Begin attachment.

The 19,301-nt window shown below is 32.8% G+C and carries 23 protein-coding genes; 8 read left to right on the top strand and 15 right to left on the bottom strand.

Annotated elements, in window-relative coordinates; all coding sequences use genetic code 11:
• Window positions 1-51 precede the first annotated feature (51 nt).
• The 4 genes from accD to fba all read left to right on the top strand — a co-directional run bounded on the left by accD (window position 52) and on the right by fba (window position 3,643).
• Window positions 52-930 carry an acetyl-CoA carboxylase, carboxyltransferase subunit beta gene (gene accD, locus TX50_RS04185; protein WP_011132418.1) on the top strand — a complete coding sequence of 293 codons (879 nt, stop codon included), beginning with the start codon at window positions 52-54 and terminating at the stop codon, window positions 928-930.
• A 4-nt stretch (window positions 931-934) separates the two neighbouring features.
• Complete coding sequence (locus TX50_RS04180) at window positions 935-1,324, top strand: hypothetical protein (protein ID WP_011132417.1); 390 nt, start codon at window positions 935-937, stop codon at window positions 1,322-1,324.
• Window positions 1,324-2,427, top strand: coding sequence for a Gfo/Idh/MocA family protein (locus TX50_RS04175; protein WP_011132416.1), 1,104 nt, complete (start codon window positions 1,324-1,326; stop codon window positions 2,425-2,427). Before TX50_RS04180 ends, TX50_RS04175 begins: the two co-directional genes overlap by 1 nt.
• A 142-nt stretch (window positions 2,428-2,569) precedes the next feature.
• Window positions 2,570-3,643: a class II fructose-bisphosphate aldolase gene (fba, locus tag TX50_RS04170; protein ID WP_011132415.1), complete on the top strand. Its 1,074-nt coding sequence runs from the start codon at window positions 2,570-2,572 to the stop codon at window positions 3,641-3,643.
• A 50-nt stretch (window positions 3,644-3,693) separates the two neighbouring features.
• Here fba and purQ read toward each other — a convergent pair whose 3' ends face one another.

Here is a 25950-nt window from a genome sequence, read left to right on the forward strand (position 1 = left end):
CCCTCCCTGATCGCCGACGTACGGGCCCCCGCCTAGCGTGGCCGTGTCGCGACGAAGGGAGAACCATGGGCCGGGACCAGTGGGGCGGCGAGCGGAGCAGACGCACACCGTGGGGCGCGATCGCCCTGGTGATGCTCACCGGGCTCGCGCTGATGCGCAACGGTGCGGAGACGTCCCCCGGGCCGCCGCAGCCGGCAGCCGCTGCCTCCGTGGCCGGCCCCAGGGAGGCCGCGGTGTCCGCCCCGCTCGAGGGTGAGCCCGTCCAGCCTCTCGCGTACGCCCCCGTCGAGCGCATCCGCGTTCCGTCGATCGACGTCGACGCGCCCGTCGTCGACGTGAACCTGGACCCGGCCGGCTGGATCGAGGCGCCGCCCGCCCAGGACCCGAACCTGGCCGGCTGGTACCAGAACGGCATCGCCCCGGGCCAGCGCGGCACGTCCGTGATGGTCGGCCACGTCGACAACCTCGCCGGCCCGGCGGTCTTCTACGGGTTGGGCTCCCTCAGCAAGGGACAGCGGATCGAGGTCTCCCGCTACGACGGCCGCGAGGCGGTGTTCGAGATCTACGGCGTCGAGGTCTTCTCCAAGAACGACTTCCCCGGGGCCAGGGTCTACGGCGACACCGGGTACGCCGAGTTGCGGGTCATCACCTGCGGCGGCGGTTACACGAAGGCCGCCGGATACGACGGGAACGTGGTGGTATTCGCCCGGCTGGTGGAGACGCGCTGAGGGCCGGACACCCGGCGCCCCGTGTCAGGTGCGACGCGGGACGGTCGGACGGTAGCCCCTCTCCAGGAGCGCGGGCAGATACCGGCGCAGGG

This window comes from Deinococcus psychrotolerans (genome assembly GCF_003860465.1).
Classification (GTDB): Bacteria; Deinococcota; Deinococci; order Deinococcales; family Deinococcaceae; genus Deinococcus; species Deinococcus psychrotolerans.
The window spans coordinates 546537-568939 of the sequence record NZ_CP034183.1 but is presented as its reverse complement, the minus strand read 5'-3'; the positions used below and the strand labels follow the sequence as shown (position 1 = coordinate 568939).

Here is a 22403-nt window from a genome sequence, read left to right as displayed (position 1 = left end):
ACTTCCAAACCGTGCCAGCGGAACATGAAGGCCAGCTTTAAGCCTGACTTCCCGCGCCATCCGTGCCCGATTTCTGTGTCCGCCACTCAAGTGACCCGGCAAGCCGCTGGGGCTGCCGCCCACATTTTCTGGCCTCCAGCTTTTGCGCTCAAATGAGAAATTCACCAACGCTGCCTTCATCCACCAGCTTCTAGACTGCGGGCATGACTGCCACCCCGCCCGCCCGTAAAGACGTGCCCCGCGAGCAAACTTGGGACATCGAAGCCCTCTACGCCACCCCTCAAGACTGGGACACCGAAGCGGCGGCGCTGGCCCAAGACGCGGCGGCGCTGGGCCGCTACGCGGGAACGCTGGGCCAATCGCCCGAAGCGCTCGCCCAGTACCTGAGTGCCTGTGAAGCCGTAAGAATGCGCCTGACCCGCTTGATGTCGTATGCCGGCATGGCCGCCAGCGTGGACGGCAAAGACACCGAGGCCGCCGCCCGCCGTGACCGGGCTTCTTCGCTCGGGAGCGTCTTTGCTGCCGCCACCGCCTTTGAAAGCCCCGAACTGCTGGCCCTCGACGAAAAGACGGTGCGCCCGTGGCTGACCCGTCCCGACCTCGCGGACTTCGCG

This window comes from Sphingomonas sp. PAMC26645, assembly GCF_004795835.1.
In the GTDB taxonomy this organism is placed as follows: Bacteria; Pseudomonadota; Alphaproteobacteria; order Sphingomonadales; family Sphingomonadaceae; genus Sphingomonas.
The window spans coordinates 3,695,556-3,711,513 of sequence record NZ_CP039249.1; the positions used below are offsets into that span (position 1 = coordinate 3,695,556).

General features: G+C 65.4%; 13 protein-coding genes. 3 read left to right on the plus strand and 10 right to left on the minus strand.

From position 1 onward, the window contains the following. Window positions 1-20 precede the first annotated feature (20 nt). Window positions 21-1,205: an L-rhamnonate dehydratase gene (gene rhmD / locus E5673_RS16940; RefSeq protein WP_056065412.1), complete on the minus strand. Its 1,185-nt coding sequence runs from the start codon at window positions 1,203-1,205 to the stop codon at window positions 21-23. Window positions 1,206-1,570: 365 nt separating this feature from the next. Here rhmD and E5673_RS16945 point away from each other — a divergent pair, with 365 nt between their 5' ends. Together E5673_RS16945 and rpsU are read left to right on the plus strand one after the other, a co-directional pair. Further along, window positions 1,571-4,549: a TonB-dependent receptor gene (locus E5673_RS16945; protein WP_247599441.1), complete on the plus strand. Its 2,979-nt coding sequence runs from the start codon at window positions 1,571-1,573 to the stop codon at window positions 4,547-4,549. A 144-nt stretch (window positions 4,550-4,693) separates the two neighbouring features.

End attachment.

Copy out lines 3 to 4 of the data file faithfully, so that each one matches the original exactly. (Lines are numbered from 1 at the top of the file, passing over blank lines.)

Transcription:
• Window positions 1-51 precede the first annotated feature (51 nt).
• The 4 genes from accD to fba all read left to right on the top strand — a co-directional run bounded on the left by accD (window position 52) and on the right by fba (window position 3,643).